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A 76-year-old Colorado man was charged Monday in Utah with the 1970 rape and murder of a Carbon County woman.
Thomas Edward Egley, of Rocky Ford, Colo., was charged in 7th District Court with murder in the second degree and first-degree felony rape for the stabbing death of 23-year-old Loretta Marie Jones at her Price home on July 30, 1970.
Egley, who is being held on a $1 million arrest warrant in Otero County, Colo., is now awaiting extradition to Utah, officials said.
In 2009, Carbon County sheriff's Sgt. David Brewer reopened the cold-case homicide at the request of family members of the victim.
Egley and Jones had dated in the past, Brewer told The Salt Lake Tribune in an interview last year, and when Jones' body was exhumed last spring, Egley asked his neighbor "how long DNA evidence and semen lasted," according to charging documents.
The neighbor convinced Egley to "come clean" to investigators and arranged for Egley to meet with Carbon County investigators at his Colorado home, charges state.
On July 8, Egley admitted to police that he had slit Jones' throat, according to charging documents, and in a private conversation with his female neighbor on July 16, Egley went into more detail about the rape and murder.
Egley told the neighbor he was at Jones' home "for sex ... I was turned down for sex ... [It made me feel] like shit ... she went to the kitchen or something after that ... and when she came back I stabbed her ... in the living room. She fell ... in front of the couch," charges state.
Egley then told the neighbor that, believing Jones was still alive, he had sex with her and "cut her throat," charges state. He told his neighbor he left her on the floor.
The victim's 4-year-old daughter, Heidi, found her mother dead on the living room floor the next morning, charges state.
A doctor who examined Jones' body in 1970 testified that she died from "internal bleeding, caused by stab wounds in the pulmonary artery, lungs and heart," charges state. He added that he found semen in Jones' vagina.
Egley told his neighbor in July that when he returned to his hotel, he bathed with all his clothes on, and the next day got rid of the clothes he was wearing and "threw the knife in the river behind the hotel."
Egley's ex-wife, who talked to police since the case was reopened in 2009, also said he had bathed on the night of Jones' murder with all his clothes on, and she described his behavior as "uncharacteristic" and "unusual" that night and the next day, according to charges.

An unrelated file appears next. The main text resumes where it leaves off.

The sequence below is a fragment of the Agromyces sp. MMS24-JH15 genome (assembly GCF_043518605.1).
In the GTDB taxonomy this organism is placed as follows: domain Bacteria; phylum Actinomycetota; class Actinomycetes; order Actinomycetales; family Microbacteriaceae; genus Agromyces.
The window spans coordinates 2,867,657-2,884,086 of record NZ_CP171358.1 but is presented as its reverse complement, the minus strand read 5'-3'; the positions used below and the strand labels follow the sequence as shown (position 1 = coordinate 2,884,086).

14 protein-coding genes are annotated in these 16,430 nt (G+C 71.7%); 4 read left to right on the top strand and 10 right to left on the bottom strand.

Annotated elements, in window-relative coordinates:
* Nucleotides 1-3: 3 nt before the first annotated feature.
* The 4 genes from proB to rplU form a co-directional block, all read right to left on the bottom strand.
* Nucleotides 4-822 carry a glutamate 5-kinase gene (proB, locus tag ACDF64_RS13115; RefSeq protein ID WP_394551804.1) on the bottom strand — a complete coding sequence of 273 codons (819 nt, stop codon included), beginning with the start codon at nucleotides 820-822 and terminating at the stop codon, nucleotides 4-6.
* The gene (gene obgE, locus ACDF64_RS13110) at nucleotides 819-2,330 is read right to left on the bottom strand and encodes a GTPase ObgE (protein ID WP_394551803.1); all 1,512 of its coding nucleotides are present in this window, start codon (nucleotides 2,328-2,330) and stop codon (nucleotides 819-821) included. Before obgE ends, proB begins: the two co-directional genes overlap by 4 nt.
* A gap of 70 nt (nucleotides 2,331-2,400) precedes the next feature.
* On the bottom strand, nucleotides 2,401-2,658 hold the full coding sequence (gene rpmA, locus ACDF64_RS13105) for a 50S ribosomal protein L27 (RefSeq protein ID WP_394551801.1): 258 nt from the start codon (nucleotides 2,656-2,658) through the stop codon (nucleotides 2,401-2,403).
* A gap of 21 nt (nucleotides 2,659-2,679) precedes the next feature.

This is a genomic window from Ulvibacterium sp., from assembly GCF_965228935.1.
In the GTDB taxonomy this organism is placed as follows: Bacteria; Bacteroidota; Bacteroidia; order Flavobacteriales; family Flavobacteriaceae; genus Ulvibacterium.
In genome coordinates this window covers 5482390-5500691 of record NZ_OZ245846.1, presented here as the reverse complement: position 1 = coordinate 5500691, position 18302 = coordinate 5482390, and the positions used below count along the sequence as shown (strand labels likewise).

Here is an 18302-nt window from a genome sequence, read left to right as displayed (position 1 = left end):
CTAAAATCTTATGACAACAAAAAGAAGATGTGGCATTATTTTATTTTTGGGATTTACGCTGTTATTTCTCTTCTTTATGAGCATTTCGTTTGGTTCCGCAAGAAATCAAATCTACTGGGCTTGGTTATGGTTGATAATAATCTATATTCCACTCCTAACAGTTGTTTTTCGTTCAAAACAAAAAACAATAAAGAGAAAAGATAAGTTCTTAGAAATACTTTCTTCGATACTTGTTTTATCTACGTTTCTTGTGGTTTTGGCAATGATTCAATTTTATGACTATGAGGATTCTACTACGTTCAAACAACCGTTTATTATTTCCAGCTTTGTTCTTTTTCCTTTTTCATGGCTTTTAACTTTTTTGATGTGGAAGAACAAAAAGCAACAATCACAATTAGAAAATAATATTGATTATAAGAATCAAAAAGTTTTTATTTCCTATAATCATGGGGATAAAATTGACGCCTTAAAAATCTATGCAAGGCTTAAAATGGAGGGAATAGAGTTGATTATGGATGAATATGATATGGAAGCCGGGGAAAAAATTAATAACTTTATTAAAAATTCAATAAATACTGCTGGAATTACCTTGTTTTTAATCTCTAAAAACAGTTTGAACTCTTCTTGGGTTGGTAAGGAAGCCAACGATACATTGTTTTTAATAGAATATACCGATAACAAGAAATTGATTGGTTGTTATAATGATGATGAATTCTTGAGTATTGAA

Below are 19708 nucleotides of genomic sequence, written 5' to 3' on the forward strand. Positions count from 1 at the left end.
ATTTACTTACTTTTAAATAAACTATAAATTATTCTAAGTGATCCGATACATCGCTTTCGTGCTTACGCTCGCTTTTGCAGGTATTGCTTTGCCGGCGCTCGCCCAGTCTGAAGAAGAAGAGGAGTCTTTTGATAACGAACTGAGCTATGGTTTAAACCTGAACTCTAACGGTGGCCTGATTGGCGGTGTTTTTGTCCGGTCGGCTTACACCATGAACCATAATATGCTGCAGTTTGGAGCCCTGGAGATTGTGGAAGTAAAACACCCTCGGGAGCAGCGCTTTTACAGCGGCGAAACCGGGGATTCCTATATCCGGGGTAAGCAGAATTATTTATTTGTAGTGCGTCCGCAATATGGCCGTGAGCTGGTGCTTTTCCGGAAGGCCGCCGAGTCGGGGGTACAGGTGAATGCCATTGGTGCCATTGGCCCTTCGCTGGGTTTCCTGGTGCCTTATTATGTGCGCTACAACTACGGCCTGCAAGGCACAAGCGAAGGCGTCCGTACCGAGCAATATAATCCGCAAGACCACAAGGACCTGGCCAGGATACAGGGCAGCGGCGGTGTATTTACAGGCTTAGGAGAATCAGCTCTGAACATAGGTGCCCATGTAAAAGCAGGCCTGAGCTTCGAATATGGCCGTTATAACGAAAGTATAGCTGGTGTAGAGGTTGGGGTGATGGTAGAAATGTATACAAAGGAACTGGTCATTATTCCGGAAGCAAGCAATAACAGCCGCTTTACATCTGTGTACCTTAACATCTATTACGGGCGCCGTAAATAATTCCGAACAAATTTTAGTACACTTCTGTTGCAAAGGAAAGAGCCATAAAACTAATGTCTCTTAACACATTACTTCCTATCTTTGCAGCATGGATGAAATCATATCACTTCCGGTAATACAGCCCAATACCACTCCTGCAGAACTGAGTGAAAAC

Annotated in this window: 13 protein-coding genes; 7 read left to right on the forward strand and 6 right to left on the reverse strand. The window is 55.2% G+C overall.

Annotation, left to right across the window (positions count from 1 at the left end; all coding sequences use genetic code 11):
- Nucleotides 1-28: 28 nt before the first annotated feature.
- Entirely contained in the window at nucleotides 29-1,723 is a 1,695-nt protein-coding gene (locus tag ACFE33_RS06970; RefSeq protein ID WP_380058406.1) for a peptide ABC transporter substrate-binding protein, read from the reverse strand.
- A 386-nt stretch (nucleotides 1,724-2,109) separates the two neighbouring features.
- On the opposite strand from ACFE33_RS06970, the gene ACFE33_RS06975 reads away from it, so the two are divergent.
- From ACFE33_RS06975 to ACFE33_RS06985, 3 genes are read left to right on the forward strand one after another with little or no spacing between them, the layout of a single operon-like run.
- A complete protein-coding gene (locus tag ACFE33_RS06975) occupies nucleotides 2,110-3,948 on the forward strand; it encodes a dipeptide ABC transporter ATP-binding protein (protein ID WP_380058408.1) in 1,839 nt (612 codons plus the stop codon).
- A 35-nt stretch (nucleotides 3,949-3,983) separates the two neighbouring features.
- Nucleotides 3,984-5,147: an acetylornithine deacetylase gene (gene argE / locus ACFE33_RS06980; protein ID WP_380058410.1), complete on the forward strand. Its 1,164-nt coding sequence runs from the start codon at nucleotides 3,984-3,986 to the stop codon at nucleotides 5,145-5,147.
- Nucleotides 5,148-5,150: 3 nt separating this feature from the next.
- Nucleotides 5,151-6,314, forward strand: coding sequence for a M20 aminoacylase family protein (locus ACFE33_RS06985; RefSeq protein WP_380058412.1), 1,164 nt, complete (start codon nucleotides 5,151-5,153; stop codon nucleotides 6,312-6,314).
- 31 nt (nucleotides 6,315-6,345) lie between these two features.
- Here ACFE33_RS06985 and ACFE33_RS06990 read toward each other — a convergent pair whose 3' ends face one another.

She told police that the following morning, he took clothing to the laundromat and returned with fewer clothes than when he left. His clothing from the previous night was missing, she said, and he told her he gave police a different set of clothes than the ones he wore the previous night.
Since the case was reopened, a second woman told police she had observed Egley using a burn barrel by the laundromat to burn items the day after Jones' murder. He told her he was "burning clothes from the night before," and had given police "a different set of clothes when they came and searched his hotel room," charging documents state.
In November 1970, Egley was arrested and charged with the slaying in November 1970, but the case was dismissed for lack of evidence following a preliminary hearing.
Despite setbacks like witnesses dying and evidence disappearing, Jones' daughter, now Heidi Jones Asay, had never given up trying to solve her mother's case.
"I love my mommy with all my heart," Asay told The Tribune on Thursday. "What [Egley] did to my mom, my mom did not deserve. Hearing that he's in handcuffs and he's sitting in a jail cell it's one of my best days ever."
The now-50-year-old woman said she's been telling the same story over and over since age 4, and to hear that Egley confessed and is behind bars makes her feel "over-the-moon ecstatic."
The case was revived in 2009 after Asay ran into Brewer, an old schoolmate, at an arts festival. They hadn't seen each other since attending Carbon High.
"She asked me what I was doing now, and I told her I'm a detective with the sheriff's office," Brewer said in a 2015 interview. "And so she said, 'Hey I got a case to ask you about.' "
Intrigued by the long-dormant case, Brewer reopened it, and after Egley's arrest and confession hopes it will soon be resolved in court.
Brewer has been a "godsend," Asay said. "This man deserves a medal for what he's gone through on this for the last seven years. He has never given up, which is huge because I have never given up.
Due to evidence lost through the years including papers and a vaginal swab with a semen sample Brewer had to start his investigation from the beginning.
About six years ago, Brewer and his partner pulled up at Egley's Colorado home. A man of 70 at that time, Egley greeted them and assumed they wanted to discuss Jones' murder, but he persisted in denying any involvement, Brewer said in 2015.
"I always just thought that this case was meant to be solved and I won't give up on it," Brewer said last year, "because I just have that gut feeling that it's going to happen."
Attorney General Sean Reyes said his office which is prosecuting the case with Carbon County authorities was "grateful for the hard work that Carbon County investigators put into solving this 46-year-old cold case. I hope this arrest brings some measure of closure to the family, even after all these years."
"The community of Carbon County, particularly the victim's daughter who was 4 years old at the time, can finally find solace in knowing Loretta Jones's family will have the justice they deserve resulting from the tragic death of Ms. Jones some 46 years ago. Sergeant Brewer and Detective Hendricks of the Carbon County Sheriff's office should be commended for their efforts," said Carbon County Attorney Gene Strate.